*The Famine Early Warning Systems Network (FEWS NET) monitors trends in staple food prices in countries vulnerable to food insecurity. For each FEWS NET country and region, the Price Bulletin provides a set of charts showing monthly prices in the current marketing year in selected urban centers and allowing users to compare current trends with both five-year average prices, indicative of seasonal trends, and prices in the previous year. *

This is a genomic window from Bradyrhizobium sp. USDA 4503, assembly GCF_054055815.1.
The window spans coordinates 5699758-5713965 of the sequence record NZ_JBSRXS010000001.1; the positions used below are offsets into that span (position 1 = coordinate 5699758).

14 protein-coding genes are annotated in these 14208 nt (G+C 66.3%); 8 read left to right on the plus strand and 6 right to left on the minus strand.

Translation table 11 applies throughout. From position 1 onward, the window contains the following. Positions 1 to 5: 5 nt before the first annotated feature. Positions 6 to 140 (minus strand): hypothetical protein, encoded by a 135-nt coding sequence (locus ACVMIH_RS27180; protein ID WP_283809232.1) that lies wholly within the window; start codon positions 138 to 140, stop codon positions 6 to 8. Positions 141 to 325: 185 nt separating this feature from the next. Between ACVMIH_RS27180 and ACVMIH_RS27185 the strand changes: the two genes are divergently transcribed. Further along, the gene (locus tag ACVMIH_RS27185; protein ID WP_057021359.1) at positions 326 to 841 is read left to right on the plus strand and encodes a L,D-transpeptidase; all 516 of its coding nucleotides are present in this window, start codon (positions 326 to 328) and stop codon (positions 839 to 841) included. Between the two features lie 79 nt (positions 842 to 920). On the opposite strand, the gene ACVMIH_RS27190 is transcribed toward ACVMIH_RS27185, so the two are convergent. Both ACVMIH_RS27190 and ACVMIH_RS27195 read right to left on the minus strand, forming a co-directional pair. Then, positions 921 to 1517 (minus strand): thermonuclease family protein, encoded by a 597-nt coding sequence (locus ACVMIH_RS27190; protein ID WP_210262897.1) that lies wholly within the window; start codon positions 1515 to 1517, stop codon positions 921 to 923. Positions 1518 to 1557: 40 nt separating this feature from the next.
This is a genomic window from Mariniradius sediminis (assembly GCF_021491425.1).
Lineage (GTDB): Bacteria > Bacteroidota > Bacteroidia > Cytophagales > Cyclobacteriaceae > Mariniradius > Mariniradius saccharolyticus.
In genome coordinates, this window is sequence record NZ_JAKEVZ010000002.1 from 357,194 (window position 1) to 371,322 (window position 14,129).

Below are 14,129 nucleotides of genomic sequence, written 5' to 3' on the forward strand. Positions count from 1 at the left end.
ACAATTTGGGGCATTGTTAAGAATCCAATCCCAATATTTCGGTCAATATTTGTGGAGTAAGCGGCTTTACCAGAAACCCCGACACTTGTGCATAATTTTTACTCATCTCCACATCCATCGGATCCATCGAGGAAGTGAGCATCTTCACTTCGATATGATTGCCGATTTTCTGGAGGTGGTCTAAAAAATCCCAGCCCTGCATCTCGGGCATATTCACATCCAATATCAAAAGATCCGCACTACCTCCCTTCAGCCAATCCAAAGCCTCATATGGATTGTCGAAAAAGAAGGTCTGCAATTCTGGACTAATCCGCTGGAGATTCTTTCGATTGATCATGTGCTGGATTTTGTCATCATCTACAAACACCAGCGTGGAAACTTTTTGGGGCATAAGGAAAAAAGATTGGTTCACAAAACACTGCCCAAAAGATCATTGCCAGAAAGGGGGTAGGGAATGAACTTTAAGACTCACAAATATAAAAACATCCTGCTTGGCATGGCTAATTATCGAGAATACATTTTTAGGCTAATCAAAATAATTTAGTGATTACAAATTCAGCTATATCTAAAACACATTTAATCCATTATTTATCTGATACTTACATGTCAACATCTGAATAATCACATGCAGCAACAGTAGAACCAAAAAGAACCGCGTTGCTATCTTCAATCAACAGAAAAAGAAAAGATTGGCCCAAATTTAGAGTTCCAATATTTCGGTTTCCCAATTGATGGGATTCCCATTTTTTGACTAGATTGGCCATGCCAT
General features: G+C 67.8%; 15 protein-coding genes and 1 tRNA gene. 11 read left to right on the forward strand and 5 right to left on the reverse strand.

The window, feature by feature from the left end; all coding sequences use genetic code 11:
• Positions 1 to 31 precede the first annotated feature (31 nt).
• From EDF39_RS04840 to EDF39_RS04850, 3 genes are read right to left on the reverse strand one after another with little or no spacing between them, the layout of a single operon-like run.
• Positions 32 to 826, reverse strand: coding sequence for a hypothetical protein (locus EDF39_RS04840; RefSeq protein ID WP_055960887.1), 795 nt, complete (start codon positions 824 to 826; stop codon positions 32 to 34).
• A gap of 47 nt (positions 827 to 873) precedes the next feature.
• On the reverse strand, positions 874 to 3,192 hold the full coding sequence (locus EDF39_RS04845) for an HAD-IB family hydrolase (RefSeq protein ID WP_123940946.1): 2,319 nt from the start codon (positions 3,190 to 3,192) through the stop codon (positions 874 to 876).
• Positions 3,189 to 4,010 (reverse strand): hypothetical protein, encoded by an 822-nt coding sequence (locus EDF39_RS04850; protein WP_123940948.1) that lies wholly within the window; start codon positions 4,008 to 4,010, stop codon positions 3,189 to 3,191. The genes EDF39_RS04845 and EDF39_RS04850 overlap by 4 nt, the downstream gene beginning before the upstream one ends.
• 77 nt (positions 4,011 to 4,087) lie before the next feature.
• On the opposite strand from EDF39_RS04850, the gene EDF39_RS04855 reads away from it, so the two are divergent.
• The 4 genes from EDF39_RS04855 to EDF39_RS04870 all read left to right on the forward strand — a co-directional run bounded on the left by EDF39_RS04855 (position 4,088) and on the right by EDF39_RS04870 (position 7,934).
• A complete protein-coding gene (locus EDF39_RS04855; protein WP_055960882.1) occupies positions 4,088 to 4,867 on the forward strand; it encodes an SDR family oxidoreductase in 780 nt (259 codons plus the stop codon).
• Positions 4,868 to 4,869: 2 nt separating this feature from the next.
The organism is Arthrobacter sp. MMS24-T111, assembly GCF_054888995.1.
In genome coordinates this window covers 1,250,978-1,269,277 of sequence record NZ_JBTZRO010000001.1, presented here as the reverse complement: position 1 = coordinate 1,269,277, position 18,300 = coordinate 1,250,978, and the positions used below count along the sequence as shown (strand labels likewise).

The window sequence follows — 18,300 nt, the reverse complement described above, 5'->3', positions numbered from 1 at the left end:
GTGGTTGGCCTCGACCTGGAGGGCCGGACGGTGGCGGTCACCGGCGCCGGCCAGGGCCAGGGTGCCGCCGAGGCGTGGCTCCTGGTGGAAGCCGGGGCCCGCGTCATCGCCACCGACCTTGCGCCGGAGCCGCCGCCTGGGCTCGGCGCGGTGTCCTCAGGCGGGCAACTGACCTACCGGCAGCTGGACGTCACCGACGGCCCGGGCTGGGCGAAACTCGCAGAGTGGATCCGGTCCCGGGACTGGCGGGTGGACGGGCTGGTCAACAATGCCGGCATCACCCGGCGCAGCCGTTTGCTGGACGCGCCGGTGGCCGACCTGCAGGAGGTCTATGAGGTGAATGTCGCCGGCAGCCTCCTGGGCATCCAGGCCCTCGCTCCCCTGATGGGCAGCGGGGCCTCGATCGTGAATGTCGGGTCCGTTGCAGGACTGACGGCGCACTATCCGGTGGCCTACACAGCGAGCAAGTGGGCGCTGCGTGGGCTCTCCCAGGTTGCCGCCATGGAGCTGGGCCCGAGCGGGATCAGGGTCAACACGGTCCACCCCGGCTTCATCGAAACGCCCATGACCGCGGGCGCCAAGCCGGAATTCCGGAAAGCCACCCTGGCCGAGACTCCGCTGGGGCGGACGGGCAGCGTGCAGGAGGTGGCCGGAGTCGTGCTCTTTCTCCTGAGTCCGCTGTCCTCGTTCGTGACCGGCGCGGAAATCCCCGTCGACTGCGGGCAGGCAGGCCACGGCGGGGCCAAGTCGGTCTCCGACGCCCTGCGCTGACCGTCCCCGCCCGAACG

Maize, sorghum, rice, and cowpea are the most important staple foods for Somalis. Maize and sorghum are the preferred staple in agriculture areas, while rice is more popular in pastoral and urban areas. Cowpea is an integral component of all households’ diets. Mogadishu is Somalia’s largest market with links to most markets in the country. Baidoa is a significant sorghum producing and consuming area. Qorioley is a large maize production area. Burao, Galkayo, and Dhusamareb are exclusively pastoral where people depend on purchases of domestically produced sorghum and imported rice. Togwajale is a sorghum producing area with links to Ethiopian markets; most cereal flows from Ethiopia pass through this market. Hargeisa is the capital of Somaliland and an important reference market for livestock trade with Ethiopia. Buale, located in an important maize production area in the southern region supplies most nearby markets. El Dhere and Merka are areas of cowpea production: the principal source of income. Bossasso and Kismayo are both port towns and entry points of imports. Beled Weyn connects the south and central regions of the country, and also has linkages with Ethiopia. Belet Hawa is an important cross-border market with Kenya.